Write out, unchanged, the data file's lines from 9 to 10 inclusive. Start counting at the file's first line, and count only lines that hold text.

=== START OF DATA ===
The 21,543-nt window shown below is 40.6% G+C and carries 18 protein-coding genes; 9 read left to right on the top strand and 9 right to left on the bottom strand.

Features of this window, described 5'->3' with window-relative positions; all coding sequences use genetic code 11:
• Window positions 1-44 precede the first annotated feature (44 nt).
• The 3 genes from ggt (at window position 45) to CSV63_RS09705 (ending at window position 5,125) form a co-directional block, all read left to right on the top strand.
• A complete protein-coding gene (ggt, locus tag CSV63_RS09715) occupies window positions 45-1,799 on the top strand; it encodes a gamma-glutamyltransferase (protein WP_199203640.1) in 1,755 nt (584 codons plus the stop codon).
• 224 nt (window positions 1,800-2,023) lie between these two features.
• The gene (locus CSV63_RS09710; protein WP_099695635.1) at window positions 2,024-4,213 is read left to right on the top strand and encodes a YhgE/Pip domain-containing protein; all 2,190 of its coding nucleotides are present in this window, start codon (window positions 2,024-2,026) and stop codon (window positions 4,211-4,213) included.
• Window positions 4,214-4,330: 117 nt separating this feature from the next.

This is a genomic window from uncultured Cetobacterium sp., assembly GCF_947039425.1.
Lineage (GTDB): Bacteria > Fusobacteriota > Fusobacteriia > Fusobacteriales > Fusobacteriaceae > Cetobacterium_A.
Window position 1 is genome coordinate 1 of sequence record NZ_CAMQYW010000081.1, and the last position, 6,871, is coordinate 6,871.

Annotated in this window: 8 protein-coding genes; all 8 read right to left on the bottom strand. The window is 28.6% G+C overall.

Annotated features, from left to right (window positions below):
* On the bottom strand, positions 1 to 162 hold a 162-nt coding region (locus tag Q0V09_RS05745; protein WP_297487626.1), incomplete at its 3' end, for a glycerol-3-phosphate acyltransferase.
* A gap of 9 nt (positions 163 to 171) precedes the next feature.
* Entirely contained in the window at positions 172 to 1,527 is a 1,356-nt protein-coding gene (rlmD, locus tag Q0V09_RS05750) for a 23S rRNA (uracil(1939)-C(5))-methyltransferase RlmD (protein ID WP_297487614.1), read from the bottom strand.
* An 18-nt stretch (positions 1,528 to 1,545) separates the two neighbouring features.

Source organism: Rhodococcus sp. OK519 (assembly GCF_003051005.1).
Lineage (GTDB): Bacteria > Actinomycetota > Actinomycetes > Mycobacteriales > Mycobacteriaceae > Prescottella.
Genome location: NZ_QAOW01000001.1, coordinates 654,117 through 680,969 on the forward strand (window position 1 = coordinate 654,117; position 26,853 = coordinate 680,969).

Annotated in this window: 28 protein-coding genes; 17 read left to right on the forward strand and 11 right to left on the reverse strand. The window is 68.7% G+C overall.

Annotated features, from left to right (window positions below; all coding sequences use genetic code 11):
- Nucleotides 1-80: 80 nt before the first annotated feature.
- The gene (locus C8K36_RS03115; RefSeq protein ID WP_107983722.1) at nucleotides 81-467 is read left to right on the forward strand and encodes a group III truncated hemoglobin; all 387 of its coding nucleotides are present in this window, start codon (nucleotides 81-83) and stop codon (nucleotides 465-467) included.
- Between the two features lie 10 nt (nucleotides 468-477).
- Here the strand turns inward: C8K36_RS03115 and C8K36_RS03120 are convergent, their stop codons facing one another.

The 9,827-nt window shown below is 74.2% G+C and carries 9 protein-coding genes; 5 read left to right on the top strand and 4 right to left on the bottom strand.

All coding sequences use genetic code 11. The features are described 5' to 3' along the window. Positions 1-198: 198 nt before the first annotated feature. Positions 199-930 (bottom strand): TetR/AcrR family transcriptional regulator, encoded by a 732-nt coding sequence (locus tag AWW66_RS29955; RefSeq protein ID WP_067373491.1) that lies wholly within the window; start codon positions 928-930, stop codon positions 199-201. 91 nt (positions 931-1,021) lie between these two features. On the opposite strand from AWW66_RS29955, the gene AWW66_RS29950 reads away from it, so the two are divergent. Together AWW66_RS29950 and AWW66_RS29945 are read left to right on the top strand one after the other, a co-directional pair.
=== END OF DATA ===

This is a genomic window from uncultured Cetobacterium sp., assembly GCF_947039425.1.
Lineage (GTDB): Bacteria > Fusobacteriota > Fusobacteriia > Fusobacteriales > Fusobacteriaceae > Cetobacterium_A.